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|Robert W Tygenhof|
|Integrative Medical Group of Irvine, USA|
|ScientificTracks Abstracts: Endocrinol Metab Syndr|
|Exercise has been shown over and over again to have a profound effect in reducing systemic inflammation and lowering oxidative stress. Consequently, it is routinely recommended as part of the lifestyle treatment plan for PCOS women, whether they are overweight/obese or not. But it may not be that simple; the following questions are rarely asked, even though they have a profound bearing on the effectiveness of the overall program: How much exercise is enough? There’s no point in prescribing too little to be effective or more than is necessary; How much exercise is too much? Can you actually recommend or can your patient self-prescribe so much exercise that the benefits begin to decline and are outweighed by the harm incurred?; What are the latest technologies for measuring the body composition effects of exercise? Wouldn’t it be nice to know with some degree of precision how effective a program is for your patients? You will also find out how exercise intensity impacts effectiveness and you will learn about the latest data on high intensity interval training- is compliance better or worse than it is for long, slow exercise and are the benefits actually worth the extra effort and risk?|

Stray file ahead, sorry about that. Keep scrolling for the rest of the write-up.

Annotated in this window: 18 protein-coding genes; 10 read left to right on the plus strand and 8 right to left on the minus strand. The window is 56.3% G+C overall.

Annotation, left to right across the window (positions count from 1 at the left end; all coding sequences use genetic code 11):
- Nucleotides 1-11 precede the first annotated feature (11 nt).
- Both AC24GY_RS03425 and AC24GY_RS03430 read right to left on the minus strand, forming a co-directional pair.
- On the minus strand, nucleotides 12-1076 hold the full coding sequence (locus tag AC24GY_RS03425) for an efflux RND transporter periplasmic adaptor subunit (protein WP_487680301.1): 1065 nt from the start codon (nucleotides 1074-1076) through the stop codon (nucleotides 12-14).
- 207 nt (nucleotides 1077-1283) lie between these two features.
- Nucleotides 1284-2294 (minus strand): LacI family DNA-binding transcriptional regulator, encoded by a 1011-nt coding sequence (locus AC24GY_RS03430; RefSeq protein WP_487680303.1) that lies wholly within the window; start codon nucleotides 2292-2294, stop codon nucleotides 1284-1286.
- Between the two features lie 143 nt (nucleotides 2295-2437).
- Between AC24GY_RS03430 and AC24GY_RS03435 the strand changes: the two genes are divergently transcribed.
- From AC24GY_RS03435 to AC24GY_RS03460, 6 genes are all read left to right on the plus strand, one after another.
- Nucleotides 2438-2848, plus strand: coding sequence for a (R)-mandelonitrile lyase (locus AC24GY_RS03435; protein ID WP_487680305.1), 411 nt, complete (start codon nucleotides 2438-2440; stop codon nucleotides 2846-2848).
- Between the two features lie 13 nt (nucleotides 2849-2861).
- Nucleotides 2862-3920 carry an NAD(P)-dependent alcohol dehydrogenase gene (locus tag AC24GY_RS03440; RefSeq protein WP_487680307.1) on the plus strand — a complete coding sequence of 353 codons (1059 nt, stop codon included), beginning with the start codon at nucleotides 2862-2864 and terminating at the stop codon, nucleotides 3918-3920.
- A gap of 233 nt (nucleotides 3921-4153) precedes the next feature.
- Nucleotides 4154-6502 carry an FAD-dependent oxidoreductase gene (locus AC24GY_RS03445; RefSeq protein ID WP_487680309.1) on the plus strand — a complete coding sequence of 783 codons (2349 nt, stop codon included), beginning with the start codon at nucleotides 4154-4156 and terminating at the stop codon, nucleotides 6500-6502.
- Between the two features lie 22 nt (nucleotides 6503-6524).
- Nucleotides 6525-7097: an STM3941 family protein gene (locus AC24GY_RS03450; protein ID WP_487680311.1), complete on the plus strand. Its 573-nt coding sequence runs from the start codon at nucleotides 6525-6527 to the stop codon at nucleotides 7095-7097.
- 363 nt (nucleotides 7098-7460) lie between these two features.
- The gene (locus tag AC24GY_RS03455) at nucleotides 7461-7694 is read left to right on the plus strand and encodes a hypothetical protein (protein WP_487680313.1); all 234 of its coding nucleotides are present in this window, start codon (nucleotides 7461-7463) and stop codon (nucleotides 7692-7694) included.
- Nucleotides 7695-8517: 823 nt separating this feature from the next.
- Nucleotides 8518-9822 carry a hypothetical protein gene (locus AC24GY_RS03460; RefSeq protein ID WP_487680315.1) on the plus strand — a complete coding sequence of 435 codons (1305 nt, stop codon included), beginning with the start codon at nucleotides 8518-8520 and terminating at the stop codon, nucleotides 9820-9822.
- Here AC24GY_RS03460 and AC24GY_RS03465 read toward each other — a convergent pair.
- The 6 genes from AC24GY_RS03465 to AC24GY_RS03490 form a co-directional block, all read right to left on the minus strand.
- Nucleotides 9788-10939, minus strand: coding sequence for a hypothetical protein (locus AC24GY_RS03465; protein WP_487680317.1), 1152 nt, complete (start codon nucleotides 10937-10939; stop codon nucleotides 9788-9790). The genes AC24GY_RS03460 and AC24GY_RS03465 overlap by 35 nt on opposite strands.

Robert W Tygenhof has completed his AB degree at Princeton University and his MA at the University of Southern California. He completed his Fitness Specialist certification from Irvine Valley College and he is certified as a Personal Trainer by the American College of Sports Medicine, and has served for the past five years as the Director of the Center for Active Lifestyle Medicine at the Integrative Medical Group of Irvine in California.
Email: [email protected]
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